It turns out there's not a single word in the Oxford English Dictionary that can best describe and summarize the year 2020.

Traditionally, the Oxford English Dictionary Word of the Year is "a word or expression that has attracted a great deal of interest over the last 12 months." To give you perspective, The OED named "climate emergency" as word of the year in 2019, and "toxic" in 2018.

This year, the OED is breaking tradition, not being able to name one single word to call the word of the year for 2020.. "It quickly became apparent that 2020 is not a year that could neatly be accommodated in one single 'word of the year,'" the OED said, with the language adapting "rapidly and repeatedly" this year as we as country have grown through soooo much.

"Though what was genuinely unprecedented this year was the hyper-speed at which the English-speaking world amassed a new collective vocabulary relating to the coronavirus, and how quickly it became, in many instances, a core part of the language," the OED wrote up an report. 
This is true. I was just discussing on air the other day how much new phrases and words have become a part of our everyday vocabulary this year that in years' past we wouldn't know what they meant. According to the report, new words came up in certain months. It's probably best just to create a list at this point summarizing OED's report on the 2020 word(s) of the year.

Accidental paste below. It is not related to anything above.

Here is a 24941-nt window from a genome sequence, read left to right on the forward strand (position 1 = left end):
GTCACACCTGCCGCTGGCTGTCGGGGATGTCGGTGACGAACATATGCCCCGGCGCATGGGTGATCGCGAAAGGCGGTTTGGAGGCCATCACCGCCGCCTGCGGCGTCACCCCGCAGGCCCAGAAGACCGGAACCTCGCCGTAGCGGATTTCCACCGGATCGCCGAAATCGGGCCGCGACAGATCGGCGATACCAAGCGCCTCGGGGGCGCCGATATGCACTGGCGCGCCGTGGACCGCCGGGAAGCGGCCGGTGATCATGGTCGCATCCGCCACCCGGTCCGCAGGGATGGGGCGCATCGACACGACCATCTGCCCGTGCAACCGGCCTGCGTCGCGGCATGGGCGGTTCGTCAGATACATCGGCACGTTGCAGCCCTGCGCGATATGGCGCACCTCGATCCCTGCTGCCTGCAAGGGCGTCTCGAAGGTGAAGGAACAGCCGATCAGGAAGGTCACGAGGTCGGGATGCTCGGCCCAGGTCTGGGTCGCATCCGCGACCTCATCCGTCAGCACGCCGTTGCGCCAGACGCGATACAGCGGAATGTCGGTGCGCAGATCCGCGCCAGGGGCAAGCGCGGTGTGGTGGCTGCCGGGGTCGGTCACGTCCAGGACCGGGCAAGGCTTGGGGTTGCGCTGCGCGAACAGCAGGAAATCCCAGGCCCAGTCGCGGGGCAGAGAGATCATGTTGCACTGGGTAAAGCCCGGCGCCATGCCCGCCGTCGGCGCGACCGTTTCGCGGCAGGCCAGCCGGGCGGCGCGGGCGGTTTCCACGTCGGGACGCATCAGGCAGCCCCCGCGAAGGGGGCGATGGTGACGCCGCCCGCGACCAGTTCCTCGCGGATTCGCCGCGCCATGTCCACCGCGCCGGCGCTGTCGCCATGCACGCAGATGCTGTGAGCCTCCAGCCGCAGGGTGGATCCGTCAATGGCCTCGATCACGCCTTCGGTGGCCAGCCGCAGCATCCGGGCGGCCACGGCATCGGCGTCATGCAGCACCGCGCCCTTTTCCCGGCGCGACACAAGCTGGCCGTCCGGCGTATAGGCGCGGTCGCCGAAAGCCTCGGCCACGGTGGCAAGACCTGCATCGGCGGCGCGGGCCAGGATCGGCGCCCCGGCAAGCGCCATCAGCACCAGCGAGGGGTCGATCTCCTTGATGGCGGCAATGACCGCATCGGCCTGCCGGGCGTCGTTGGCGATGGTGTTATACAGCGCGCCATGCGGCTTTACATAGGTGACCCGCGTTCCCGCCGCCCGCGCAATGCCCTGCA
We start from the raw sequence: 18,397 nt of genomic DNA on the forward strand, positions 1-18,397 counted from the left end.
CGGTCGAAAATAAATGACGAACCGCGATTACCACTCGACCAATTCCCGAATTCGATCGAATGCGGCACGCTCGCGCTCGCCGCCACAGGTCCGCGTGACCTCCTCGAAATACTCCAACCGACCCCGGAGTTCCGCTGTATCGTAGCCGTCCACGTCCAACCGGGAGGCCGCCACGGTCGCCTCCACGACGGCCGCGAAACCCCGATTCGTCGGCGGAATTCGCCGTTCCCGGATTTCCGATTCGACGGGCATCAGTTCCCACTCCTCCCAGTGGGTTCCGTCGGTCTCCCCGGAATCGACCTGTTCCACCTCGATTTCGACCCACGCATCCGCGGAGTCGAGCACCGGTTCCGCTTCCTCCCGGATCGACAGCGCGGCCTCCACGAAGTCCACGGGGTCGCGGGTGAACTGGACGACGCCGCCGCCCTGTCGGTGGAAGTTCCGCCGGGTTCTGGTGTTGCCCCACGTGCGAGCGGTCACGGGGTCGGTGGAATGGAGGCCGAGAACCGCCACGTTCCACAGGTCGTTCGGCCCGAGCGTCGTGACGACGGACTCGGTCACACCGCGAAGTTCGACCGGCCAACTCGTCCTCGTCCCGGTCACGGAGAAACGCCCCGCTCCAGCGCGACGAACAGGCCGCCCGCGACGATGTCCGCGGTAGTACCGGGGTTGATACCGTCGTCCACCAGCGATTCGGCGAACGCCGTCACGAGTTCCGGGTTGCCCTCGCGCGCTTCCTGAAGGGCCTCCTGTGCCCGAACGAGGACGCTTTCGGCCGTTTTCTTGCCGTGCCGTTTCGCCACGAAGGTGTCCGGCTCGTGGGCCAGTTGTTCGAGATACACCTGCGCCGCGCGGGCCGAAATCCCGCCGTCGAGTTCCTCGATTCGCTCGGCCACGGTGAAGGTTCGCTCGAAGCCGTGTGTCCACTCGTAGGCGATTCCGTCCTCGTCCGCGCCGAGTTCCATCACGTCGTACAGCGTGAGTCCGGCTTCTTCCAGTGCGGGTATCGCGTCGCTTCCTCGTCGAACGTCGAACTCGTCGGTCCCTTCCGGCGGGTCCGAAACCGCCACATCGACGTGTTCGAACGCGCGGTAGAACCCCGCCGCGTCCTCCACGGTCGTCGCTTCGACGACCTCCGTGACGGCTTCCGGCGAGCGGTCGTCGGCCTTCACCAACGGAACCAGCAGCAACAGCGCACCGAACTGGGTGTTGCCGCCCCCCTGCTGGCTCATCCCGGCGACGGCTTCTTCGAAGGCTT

• January - "bushfire"  from when Australia suffered its worst fire season on record
  • February -  "acquittal" when US President Donald Trump's impeachment trial ended.
  • March - terms related to coronavirus pandemic start to dominate our language including "Covid-19," a completely new word. It was first recorded on February 11.
  • April / May -  "lockdown," "social distancing" and "reopening."
  • June - "Black Lives Matter" exploded, followed by "cancel culture" and "BIPOC," an abbreviation of "Black, indigenous and other people of color."
  • August - "Mail-in" and "Belarusian" referring to mail-in voting for the US election and the controversial reelection of Belarusian President Alexander Lukashenko, respectively.
  • September - "Moonshot," the name the UK government gave to its mass coronavirus testing program
  • October -  "net zero" and "superspreader." Net zero refers to Chinese President Xi Jinping's pledge that the country will be carbon neutral by 2060. The word superspreader dates back to the 1970s and saw a spike again after a cluster of Covid-19 cases at the White House.

LOOK: 50 photos of American life in 2020

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